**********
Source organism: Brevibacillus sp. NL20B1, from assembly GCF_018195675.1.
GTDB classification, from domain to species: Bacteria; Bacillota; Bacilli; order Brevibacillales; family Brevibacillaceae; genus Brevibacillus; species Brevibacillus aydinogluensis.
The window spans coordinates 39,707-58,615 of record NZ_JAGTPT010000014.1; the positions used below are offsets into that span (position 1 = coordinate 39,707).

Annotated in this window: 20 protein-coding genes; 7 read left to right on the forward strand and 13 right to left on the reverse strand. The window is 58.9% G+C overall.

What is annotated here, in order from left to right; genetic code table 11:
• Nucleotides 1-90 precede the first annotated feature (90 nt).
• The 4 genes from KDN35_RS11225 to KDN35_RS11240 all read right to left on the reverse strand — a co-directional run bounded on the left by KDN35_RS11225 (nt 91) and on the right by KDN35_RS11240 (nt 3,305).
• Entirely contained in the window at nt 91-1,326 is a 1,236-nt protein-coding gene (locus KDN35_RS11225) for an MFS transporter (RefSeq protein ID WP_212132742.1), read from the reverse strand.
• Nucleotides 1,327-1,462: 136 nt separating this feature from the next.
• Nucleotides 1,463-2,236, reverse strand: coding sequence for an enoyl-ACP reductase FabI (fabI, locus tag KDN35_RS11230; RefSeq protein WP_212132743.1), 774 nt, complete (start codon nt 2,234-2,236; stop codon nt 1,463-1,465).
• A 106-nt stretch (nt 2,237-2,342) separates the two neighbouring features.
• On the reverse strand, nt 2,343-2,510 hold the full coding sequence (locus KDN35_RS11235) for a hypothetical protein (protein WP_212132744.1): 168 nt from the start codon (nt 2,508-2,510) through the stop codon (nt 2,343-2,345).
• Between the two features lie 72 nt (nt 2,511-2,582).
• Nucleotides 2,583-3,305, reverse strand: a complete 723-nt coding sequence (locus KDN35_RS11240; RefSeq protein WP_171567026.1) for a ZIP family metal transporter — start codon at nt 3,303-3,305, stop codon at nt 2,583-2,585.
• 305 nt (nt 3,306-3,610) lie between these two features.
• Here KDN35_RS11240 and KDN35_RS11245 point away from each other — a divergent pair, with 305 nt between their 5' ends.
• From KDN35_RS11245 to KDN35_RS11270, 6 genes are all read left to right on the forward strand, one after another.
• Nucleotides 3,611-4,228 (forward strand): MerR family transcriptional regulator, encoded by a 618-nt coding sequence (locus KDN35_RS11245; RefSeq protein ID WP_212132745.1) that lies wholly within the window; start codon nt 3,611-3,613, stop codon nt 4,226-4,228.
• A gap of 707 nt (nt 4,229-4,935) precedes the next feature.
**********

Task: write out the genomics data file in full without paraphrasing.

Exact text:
Source organism: Brevibacillus sp. NL20B1, from assembly GCF_018195675.1.
GTDB classification, from domain to species: Bacteria; Bacillota; Bacilli; order Brevibacillales; family Brevibacillaceae; genus Brevibacillus; species Brevibacillus aydinogluensis.
The window spans coordinates 39,707-58,615 of record NZ_JAGTPT010000014.1; the positions used below are offsets into that span (position 1 = coordinate 39,707).

Annotated in this window: 20 protein-coding genes; 7 read left to right on the forward strand and 13 right to left on the reverse strand. The window is 58.9% G+C overall.

What is annotated here, in order from left to right; genetic code table 11:
• Nucleotides 1-90 precede the first annotated feature (90 nt).
• The 4 genes from KDN35_RS11225 to KDN35_RS11240 all read right to left on the reverse strand — a co-directional run bounded on the left by KDN35_RS11225 (nt 91) and on the right by KDN35_RS11240 (nt 3,305).
• Entirely contained in the window at nt 91-1,326 is a 1,236-nt protein-coding gene (locus KDN35_RS11225) for an MFS transporter (RefSeq protein ID WP_212132742.1), read from the reverse strand.
• Nucleotides 1,327-1,462: 136 nt separating this feature from the next.
• Nucleotides 1,463-2,236, reverse strand: coding sequence for an enoyl-ACP reductase FabI (fabI, locus tag KDN35_RS11230; RefSeq protein WP_212132743.1), 774 nt, complete (start codon nt 2,234-2,236; stop codon nt 1,463-1,465).
• A 106-nt stretch (nt 2,237-2,342) separates the two neighbouring features.
• On the reverse strand, nt 2,343-2,510 hold the full coding sequence (locus KDN35_RS11235) for a hypothetical protein (protein WP_212132744.1): 168 nt from the start codon (nt 2,508-2,510) through the stop codon (nt 2,343-2,345).
• Between the two features lie 72 nt (nt 2,511-2,582).
• Nucleotides 2,583-3,305, reverse strand: a complete 723-nt coding sequence (locus KDN35_RS11240; RefSeq protein WP_171567026.1) for a ZIP family metal transporter — start codon at nt 3,303-3,305, stop codon at nt 2,583-2,585.
• 305 nt (nt 3,306-3,610) lie between these two features.
• Here KDN35_RS11240 and KDN35_RS11245 point away from each other — a divergent pair, with 305 nt between their 5' ends.
• From KDN35_RS11245 to KDN35_RS11270, 6 genes are all read left to right on the forward strand, one after another.
• Nucleotides 3,611-4,228 (forward strand): MerR family transcriptional regulator, encoded by a 618-nt coding sequence (locus KDN35_RS11245; RefSeq protein ID WP_212132745.1) that lies wholly within the window; start codon nt 3,611-3,613, stop codon nt 4,226-4,228.
• A gap of 707 nt (nt 4,229-4,935) precedes the next feature.